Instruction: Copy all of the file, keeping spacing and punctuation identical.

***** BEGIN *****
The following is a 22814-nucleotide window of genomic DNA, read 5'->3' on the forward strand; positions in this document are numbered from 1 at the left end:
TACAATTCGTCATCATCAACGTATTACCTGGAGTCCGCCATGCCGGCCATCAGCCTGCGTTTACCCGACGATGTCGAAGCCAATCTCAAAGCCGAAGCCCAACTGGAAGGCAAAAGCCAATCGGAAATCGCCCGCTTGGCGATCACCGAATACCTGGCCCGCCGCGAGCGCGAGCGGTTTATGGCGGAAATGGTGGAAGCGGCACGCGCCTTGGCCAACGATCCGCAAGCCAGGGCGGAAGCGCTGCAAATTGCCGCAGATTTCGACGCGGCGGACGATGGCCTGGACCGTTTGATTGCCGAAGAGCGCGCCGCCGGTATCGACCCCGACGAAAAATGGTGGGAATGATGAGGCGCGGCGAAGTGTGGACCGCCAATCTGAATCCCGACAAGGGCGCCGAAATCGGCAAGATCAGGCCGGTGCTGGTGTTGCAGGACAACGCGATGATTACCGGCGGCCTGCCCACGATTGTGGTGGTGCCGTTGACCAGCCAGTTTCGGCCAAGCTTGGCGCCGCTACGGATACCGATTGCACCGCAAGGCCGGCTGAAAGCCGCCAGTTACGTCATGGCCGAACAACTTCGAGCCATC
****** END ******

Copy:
The following is a 22814-nucleotide window of genomic DNA, read 5'->3' on the forward strand; positions in this document are numbered from 1 at the left end:
TACAATTCGTCATCATCAACGTATTACCTGGAGTCCGCCATGCCGGCCATCAGCCTGCGTTTACCCGACGATGTCGAAGCCAATCTCAAAGCCGAAGCCCAACTGGAAGGCAAAAGCCAATCGGAAATCGCCCGCTTGGCGATCACCGAATACCTGGCCCGCCGCGAGCGCGAGCGGTTTATGGCGGAAATGGTGGAAGCGGCACGCGCCTTGGCCAACGATCCGCAAGCCAGGGCGGAAGCGCTGCAAATTGCCGCAGATTTCGACGCGGCGGACGATGGCCTGGACCGTTTGATTGCCGAAGAGCGCGCCGCCGGTATCGACCCCGACGAAAAATGGTGGGAATGATGAGGCGCGGCGAAGTGTGGACCGCCAATCTGAATCCCGACAAGGGCGCCGAAATCGGCAAGATCAGGCCGGTGCTGGTGTTGCAGGACAACGCGATGATTACCGGCGGCCTGCCCACGATTGTGGTGGTGCCGTTGACCAGCCAGTTTCGGCCAAGCTTGGCGCCGCTACGGATACCGATTGCACCGCAAGGCCGGCTGAAAGCCGCCAGTTACGTCATGGCCGAACAACTTCGAGCCATC